const BlockRange g_SAM7X_BS_BlockRange[] =
{
  // Updated block indices - boot 0x18000, code 0x52000, deployment 0x10000
  { BlockRange::BLOCKTYPE_BOOTSTRAP       ,  0,  5 }, // ( 5- 0+1)*0x2000 = 0x0C000
  { MEMORY_BLOCKTYPE_GCC_SPECIAL_BOOTSTRAP,  6, 11 }, // (11- 6+1)*0x2000 = 0x0C000, Sum = 0x18000 (needed 0x165AC)
  { BlockRange::BLOCKTYPE_CODE            , 12, 44 }, // (44-12+1)*0x2000 = 0x42000
  { MEMORY_BLOCKTYPE_GCC_SPECIAL_CODE     , 45, 52 }, // (52-45+1)*0x2000 = 0x10000, Sum = 0x52000 (needed 0x50ADC)
  { BlockRange::BLOCKTYPE_DEPLOYMENT      , 53, 60 }, // (60-53+1)*0x2000 = 0x10000 -> 64 KiBi for application code
  { BlockRange::BLOCKTYPE_STORAGE_A       , 61, 61 }, // (61-61+1)*0x2000 = 0x02000
  { BlockRange::BLOCKTYPE_STORAGE_B       , 62, 62 }, // (62-62+1)*0x2000 = 0x02000
  { BlockRange::BLOCKTYPE_CONFIG          , 63, 63 }  // (63-63+1)*0x2000 = 0x02000
};
The BlockRange structure is shared by both TinyBooter and TinyCLR, but each application has its own copy and those must match exactly - otherwise TinyBooter may not find the CLR runtime, or an invalid memory block could be overwritten during deployment. The TinyCLR must be located at certain address, defined in C:\NetduinoPK\Solutions\Netduino\TinyCLR\scatterfile_tinyclr_gcc.xml:
 <If Name="TARGETLOCATION" In="FLASH">
  <!-- These are the original values -->
  <Set Name="Code_BaseAddress"    Value="0x0011e000"/>
  <Set Name="Deploy_BaseAddress"  Value="0x00172000"/>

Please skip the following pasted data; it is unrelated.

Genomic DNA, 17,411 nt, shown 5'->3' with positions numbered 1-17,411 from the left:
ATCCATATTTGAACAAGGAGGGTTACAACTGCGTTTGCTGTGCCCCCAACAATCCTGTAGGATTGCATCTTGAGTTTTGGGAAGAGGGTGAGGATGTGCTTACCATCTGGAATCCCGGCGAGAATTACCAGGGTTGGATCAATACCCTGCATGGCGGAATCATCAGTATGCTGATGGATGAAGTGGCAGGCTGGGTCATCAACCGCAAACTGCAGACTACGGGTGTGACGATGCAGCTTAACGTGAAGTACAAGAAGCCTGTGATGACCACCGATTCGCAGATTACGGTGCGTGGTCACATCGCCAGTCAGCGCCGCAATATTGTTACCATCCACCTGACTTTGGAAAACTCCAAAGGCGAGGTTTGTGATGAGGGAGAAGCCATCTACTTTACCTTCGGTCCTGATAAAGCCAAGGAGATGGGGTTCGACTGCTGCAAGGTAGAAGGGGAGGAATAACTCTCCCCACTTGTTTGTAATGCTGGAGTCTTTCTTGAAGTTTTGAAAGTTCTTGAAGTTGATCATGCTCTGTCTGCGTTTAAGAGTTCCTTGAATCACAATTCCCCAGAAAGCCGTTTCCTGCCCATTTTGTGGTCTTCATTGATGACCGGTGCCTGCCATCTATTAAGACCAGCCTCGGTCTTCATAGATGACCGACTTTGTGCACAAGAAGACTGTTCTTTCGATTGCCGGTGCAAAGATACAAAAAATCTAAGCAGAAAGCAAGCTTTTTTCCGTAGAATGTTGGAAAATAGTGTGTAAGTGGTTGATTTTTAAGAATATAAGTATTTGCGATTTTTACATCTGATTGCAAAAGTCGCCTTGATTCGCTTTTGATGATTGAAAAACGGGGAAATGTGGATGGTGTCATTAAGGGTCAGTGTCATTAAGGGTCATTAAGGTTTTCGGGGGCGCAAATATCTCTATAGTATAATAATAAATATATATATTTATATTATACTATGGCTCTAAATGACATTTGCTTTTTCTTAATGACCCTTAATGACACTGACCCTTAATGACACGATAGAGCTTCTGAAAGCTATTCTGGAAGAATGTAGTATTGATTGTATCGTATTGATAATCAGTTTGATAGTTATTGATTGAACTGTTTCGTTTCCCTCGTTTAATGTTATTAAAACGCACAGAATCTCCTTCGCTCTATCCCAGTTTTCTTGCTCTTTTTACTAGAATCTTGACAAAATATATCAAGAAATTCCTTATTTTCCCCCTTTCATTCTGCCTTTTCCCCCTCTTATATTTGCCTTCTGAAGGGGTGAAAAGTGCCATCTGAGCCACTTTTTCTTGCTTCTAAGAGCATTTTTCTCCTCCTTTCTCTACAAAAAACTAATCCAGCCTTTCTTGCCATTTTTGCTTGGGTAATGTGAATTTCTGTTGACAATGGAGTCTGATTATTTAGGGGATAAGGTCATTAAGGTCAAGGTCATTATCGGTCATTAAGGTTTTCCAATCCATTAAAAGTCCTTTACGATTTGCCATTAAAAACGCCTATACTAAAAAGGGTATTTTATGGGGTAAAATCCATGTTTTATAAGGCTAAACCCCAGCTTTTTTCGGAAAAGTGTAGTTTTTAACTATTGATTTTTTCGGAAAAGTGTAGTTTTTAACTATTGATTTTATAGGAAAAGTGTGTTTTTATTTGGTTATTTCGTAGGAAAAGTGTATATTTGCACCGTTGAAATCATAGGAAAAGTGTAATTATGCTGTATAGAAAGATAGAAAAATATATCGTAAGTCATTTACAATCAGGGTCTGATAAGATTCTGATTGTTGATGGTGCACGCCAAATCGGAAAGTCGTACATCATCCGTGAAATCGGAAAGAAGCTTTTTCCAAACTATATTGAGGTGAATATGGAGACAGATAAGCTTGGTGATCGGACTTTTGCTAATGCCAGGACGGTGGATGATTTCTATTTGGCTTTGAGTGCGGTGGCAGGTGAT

<!-- The rest is not important, it remains the same -->
</If>
Because the Code (resp. Deployment) blocks have been changed, the Code_BaseAddress (resp. Deploy_BaseAddress) values must be adjusted appropriately:

 <If Name="TARGETLOCATION" In="FLASH">
  <!-- These are the new values -->
  <Set Name="Code_BaseAddress"    Value="0x00118000"/><!-- The first Code block is #12 -->
  <Set Name="Deploy_BaseAddress"  Value="0x0016C000"/>
  <!-- The rest is not important, it remains the same -->
</If>
The value of Code_BaseAddress equals to the address of 12. block (12*0x2000 = 0x18000) plus flash memory start address (0x00100000). The value of Deploy_BaseAddress is 54. block + flash start address (it could be 53. block, 0x6A000, but there is always some spare blocks left in all scatterfiles, so I left one there too).

Note: There is a scatter file for TinyBooterDecompressor too, but no modifications are necessary - as long as the code size does not exceed 0x1e000.

Summary steps:

  • Calculate number of Code blocks depending on the firmware size,
  • Adjust BlockRange structure in C:\NetduinoPK\Solutions\Netduino\DeviceCode\Blockstorage\Sam7X_blockstorage\Sam7x_Bl_Config.cpp,
  • Adjust Code_BaseAddress and Deploy_BaseAddress in C:\NetduinoPK\Solutions\Netduino\TinyCLR\scatterfile_tinyclr_gcc.xml,
  • Build the firmware,
  • Deploy TinyBooterDecompressor via SAM-BA,
  • Verify TinyBooter's Flash Sector Map in MFDeploy,
  • Deploy ER_FLASH and ER_CONFIG via MFDeploy.


#20 Miha

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Posted 28 February 2011 - 08:21 AM

CW2, thank you so much! Not only for providing step by step instructions, but also for explanation for each step. I find the scatter file explanation especially useful as it now makes much more sense. In order to deploy new version of TinyBooterDecompressor.bin, I have to erase flash. I do it by connecting 3.3V on ND to a spot near onboard LED for ~3 seconds. Is this necessary or is there a simpler way to deploy TinyBooterDecompressor? And, I want to report, that I've successfully deployed the vanilla firmware I've built (with a lot of help from you guys!). So now, I can get back to LCD tinkering and see what the heck is going on with this KS108B of mine. Thank you!!